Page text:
Also, starting in 2024, married couples must file their Massachusetts tax returns using the same filing status (joint or separate) as their federal returns. This is to eliminate a loophole for taxpayers to separate their Massachusetts return without impacting their federal filings and potentially avoid the 4% millionaire surtax.

Further provisions of the new tax bill will increase various allowable deductions and tax credits for individuals. Most notably, the residents in Massachusetts who pay rent for their primary residence will witness an increase in the cap of the rental deduction from $3,000 to $4,000 starting in 2023. The government estimates that this increase will support around 800,000 renters in the state. Among the increases in tax credits for Massachusetts residents include enhanced benefits to the Earned Income tax credit and the Child and Dependent tax credit. Massachusetts individuals who receive an Earned Income tax credit on their federal return will now be allowed to take 40% of the federal credit as opposed to the previously allowed 30%. The Child and Dependent tax credit for Massachusetts residents will also be increased per dependent from $180 to $310 in 2023 and $440 in taxable years after that.

DiSanto, Priest & Co. can help you navigate the tax opportunities created by the Massachusetts Tax Bill of 2023. Call us at (401) 921-2000 or submit our contact form to get started.

In a move that will be significant to many Massachusetts residents and businesses, Massachusetts Governor Maura Healey signed into law on October 4, 2023 a tax package that will provide benefits of up to $1 billion. The bill includes provisions that will impact both income taxes and estate taxes. This post highlights estate tax implications and benefits. For a deeper understanding of other aspects of this bill, read our posts on its impact on Individual Income Taxes and Corporate Taxes.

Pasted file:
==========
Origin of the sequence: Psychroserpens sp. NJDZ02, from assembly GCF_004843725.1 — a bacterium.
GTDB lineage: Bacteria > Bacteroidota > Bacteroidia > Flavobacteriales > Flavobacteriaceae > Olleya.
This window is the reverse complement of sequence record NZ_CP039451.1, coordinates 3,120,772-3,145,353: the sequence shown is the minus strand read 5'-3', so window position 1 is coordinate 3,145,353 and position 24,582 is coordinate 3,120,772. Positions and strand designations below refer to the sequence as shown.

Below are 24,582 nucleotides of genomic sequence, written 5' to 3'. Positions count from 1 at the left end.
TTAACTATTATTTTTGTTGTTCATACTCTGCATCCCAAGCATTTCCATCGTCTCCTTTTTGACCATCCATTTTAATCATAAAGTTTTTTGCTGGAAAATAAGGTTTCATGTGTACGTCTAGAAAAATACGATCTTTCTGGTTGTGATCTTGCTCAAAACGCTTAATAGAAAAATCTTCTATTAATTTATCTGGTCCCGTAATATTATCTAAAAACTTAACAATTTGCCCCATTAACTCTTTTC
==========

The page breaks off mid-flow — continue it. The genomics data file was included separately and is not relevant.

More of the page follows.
Previously, Massachusetts estates that were valued at up to $1 million were exempt from the Massachusetts estate tax. In comparison to other states, this was tied for the lowest exemption threshold for states that impose an estate tax. There are currently many states that do not tax estates at all and those that do typically have exemption thresholds significantly higher than $1 million.

The new tax bill raises the threshold for estates to be taxed from the current $1 million threshold up to $2 million. In addition, the bill changes the current estate tax structure from a cliff test to a true exemption.  Under the prior cliff test, if an estate exceeded $1 million the entire estate was taxable. By switching to a $2 million exemption, estates are now only taxed on the value of the estate above the $2 million exemption.

The changes are retroactive and apply to estates of residents who die on or after January 1, 2023, and continue forward for the foreseeable future as the $2 million exemption is not indexed for inflation.

For illustration purposes, below is an example of the impact of the new estate laws:

  • Estates of Massachusetts residents with a value of $2 million who died before January 1, 2023, would be subject to a Massachusetts estate tax equaling $103,920.